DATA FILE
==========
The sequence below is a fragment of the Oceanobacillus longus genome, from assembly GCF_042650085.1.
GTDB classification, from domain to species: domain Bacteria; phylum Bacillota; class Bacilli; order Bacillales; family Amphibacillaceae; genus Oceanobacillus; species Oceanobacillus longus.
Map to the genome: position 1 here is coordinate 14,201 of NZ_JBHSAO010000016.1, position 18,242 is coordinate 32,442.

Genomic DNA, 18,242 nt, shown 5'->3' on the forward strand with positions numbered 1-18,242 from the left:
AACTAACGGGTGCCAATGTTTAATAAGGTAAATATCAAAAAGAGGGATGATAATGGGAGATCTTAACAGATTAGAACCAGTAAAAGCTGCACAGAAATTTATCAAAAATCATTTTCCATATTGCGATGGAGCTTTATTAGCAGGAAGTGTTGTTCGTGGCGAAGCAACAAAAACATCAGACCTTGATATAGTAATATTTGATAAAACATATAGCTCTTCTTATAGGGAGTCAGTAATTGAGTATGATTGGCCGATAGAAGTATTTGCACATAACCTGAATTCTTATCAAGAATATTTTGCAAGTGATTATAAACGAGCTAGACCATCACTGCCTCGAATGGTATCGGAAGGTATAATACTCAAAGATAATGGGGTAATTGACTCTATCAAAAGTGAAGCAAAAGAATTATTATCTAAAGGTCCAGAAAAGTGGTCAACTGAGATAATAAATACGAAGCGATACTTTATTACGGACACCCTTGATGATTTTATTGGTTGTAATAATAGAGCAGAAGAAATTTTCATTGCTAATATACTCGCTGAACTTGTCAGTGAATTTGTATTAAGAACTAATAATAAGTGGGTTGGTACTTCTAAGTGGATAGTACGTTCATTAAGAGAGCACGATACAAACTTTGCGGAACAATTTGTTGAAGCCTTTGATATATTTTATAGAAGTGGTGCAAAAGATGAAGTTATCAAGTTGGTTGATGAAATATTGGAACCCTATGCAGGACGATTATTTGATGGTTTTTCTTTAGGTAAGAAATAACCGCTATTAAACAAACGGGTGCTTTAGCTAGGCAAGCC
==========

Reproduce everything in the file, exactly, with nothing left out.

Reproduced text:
The sequence below is a fragment of the Oceanobacillus longus genome, from assembly GCF_042650085.1.
GTDB classification, from domain to species: domain Bacteria; phylum Bacillota; class Bacilli; order Bacillales; family Amphibacillaceae; genus Oceanobacillus; species Oceanobacillus longus.
Map to the genome: position 1 here is coordinate 14,201 of NZ_JBHSAO010000016.1, position 18,242 is coordinate 32,442.

Genomic DNA, 18,242 nt, shown 5'->3' on the forward strand with positions numbered 1-18,242 from the left:
AACTAACGGGTGCCAATGTTTAATAAGGTAAATATCAAAAAGAGGGATGATAATGGGAGATCTTAACAGATTAGAACCAGTAAAAGCTGCACAGAAATTTATCAAAAATCATTTTCCATATTGCGATGGAGCTTTATTAGCAGGAAGTGTTGTTCGTGGCGAAGCAACAAAAACATCAGACCTTGATATAGTAATATTTGATAAAACATATAGCTCTTCTTATAGGGAGTCAGTAATTGAGTATGATTGGCCGATAGAAGTATTTGCACATAACCTGAATTCTTATCAAGAATATTTTGCAAGTGATTATAAACGAGCTAGACCATCACTGCCTCGAATGGTATCGGAAGGTATAATACTCAAAGATAATGGGGTAATTGACTCTATCAAAAGTGAAGCAAAAGAATTATTATCTAAAGGTCCAGAAAAGTGGTCAACTGAGATAATAAATACGAAGCGATACTTTATTACGGACACCCTTGATGATTTTATTGGTTGTAATAATAGAGCAGAAGAAATTTTCATTGCTAATATACTCGCTGAACTTGTCAGTGAATTTGTATTAAGAACTAATAATAAGTGGGTTGGTACTTCTAAGTGGATAGTACGTTCATTAAGAGAGCACGATACAAACTTTGCGGAACAATTTGTTGAAGCCTTTGATATATTTTATAGAAGTGGTGCAAAAGATGAAGTTATCAAGTTGGTTGATGAAATATTGGAACCCTATGCAGGACGATTATTTGATGGTTTTTCTTTAGGTAAGAAATAACCGCTATTAAACAAACGGGTGCTTTAGCTAGGCAAGCC